Whether it is sauntering through Gardens by the Bay, hopping onboard the Singapore Flyer (one of the world’s largest observation wheels), or shopping to your heart’s content at the city’s myriad malls — Singapore whips up a fairytale vacation for the modern traveller. And while there’s plenty to explore, the humble tourist is often dumbfounded by a new city’s seemingly complex transport system. Fret not, Singapore’s public transport lets you manoeuvre the city effortlessly and pocket its countless gems.
To zip around the city like a local, say yes to Singapore’s MRT (Mass Rapid Transit) trains or perhaps the local buses which are privy to some of the most picturesque views. If that doesn’t sail your boat, hail a taxi or rent a bicycle. No matter what mode of transport you fancy, Singapore promises gratifying pitstops and wholesome destinations.
Singapore’s local transport options
The Lion City’s thriving cultural fabric needs no introduction. Right from iconic hawker centres that serve lip-smacking regional delights to Universal Studios which ranks high on every adventure junkie’s bucket list, Singapore is brimming with experiences.
Luckily for us, getting from point (a) to (b) in the city is just as easy as it sounds. Here’s rounding up the various means of public transport in Singapore.
For starters, give the trusty MRT (Mass Rapid Transit) and LRT (Light Rapid Transit) trains a shot. The rail network is not just well-connected, but extremely time and cost-effective too.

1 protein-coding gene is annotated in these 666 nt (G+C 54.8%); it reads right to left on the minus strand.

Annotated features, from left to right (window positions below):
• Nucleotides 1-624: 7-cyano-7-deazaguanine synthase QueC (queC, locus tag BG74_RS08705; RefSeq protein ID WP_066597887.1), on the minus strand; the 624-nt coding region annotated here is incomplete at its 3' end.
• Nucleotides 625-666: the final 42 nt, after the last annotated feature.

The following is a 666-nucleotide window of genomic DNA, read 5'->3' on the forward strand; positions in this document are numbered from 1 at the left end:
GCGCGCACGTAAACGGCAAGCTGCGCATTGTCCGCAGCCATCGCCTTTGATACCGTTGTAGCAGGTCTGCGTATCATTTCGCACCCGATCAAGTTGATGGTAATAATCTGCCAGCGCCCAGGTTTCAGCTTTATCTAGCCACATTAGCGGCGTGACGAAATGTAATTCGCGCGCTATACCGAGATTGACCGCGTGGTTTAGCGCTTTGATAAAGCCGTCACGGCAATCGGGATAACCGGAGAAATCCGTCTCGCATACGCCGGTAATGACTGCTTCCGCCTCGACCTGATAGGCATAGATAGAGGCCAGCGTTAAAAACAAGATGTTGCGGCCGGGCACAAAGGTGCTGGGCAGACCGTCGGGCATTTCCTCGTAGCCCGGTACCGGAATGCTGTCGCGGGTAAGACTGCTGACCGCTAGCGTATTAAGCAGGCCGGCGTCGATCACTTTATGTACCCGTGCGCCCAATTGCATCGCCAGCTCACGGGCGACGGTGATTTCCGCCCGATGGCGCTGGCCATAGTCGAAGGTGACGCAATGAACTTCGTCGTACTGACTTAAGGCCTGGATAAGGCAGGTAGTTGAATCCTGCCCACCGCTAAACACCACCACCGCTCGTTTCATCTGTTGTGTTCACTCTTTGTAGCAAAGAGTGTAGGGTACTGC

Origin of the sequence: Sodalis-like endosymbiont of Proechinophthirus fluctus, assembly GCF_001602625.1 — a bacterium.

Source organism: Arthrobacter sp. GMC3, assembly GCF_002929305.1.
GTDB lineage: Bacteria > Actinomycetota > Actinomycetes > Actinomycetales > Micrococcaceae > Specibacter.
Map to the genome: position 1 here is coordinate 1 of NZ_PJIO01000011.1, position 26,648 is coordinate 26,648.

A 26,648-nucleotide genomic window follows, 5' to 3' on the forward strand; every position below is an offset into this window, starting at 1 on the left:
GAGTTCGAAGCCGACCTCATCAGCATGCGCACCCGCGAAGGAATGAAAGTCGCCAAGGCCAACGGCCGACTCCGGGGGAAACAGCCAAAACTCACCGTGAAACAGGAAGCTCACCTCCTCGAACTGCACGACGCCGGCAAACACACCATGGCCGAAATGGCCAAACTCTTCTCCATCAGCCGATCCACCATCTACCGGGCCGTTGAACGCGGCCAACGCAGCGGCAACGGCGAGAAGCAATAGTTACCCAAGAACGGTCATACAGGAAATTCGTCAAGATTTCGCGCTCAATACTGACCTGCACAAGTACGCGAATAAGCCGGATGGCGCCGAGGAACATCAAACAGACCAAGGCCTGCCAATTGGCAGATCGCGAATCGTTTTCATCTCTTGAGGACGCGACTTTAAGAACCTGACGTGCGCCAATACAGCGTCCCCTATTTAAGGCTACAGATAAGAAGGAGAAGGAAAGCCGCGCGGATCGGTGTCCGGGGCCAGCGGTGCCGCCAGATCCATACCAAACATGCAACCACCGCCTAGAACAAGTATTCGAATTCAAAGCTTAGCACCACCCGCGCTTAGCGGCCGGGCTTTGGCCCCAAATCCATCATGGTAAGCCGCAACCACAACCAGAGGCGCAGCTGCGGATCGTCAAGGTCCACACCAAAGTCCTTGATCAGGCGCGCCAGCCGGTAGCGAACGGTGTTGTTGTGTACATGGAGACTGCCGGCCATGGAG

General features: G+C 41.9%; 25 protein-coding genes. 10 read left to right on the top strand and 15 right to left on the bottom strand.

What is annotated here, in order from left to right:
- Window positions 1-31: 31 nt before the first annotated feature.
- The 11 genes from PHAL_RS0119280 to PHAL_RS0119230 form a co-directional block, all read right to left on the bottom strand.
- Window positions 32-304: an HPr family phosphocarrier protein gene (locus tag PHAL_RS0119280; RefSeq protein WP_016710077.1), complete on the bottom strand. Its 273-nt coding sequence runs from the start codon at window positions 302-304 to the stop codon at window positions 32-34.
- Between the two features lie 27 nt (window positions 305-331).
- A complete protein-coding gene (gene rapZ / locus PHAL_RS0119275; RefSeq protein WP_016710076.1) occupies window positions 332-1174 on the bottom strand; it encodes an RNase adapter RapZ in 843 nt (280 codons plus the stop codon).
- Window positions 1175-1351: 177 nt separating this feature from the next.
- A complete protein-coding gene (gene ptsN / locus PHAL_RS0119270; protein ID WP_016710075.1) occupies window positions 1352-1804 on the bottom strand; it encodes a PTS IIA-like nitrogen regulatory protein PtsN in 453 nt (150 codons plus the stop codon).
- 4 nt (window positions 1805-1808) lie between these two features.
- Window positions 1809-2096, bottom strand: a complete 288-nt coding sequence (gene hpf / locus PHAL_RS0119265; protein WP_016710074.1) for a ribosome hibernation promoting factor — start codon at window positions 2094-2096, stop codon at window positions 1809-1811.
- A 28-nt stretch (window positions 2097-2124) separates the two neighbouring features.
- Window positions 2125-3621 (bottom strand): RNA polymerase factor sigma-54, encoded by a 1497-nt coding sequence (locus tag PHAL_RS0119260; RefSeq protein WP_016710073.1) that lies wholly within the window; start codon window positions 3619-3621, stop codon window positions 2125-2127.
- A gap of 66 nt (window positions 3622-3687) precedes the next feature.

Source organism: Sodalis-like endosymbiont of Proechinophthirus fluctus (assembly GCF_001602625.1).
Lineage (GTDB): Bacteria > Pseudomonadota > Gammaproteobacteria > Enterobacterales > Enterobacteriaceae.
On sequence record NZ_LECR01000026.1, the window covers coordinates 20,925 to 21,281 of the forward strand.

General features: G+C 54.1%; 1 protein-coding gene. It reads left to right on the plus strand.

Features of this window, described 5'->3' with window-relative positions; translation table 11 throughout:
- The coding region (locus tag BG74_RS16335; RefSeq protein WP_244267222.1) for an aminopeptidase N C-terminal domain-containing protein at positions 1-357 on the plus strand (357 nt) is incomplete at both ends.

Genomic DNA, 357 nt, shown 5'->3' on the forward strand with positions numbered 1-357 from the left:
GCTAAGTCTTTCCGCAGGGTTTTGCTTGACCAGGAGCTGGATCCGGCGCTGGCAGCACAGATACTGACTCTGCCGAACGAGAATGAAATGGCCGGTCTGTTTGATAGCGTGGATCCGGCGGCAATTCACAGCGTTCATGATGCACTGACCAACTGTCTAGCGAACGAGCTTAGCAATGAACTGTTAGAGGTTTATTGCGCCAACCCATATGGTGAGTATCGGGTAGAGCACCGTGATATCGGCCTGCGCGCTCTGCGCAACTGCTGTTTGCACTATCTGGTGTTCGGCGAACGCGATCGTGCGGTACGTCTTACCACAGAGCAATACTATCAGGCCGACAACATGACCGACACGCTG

A 150 km track connects about 90 essential stations, ensuring that no matter what your destination, you only have to walk a few steps from the station. Though these trains run every 2 to 5 minutes, avoid catching one during the peak rush hours i.e. 7 am to 9 am, and 5 pm to 7 pm.
You can also mosey through the city and its wondrous attractions on a bus. Operating every 15 to 20 minutes, these buses are extremely well connected and easy on the pocket too. Additionally, they are air-conditioned and also have a ramp for wheelchair passengers. Now, if you’re determined to travel by bus, be on the lookout for the SBS Transit buses (they’re white and red in colour), and the SMRT buses (they are bright yellow in colour). They run from 5.20 am to 12.00 am and are extremely user-friendly! What’s more? Children can travel for free on buses if they’re under 0.9 m and accompanied by a fare-paying adult.
Post midnight, you might come across operators like NiteOwl and Night Rider — but, they are costlier owing to the extended operating hours.
If you’re willing to splurge your moolah on comfort and extra leg space, we’d recommend hailing a taxi and whizzing past the bustling city while tuning into the local radio. Wondering how to book one? Just use the Dial-A-Cab hotline number which is 6342 5222 to connect to the cab operator.
In terms of cab booking apps, there is no Uber or Lyft in Singapore. However, local travellers swear by apps like Grab, ComfortDelGro, and Ryde.
Who said commuting can’t be fun? Resort to Singapore’s efficient cable car commute to travel while feasting on indulgent views of the lapping waves, lush greens, and futuristic cityscape. Run by the Cable Car Sky Network, these cable cars are sprinkled with old-world magic. This gondola lift consists of two independent lines: the first one — Mount Faber line — runs between Mount Faber and Sentosa stations, and the second one — the Sentosa line — runs between Siloso Point and Merlion stations. The first strip starts at 8.45 am and the last ticket is dished out at 9.15 pm.
In an exclusive offering, Singapore Cable Car announced special Poké Ball-themed cable cars that were introduced on May 01, 2023, and will continue till September 30, 2023. So, if you or your family are Pokémon lovers, this might be a good time to plan a trip to Singapore.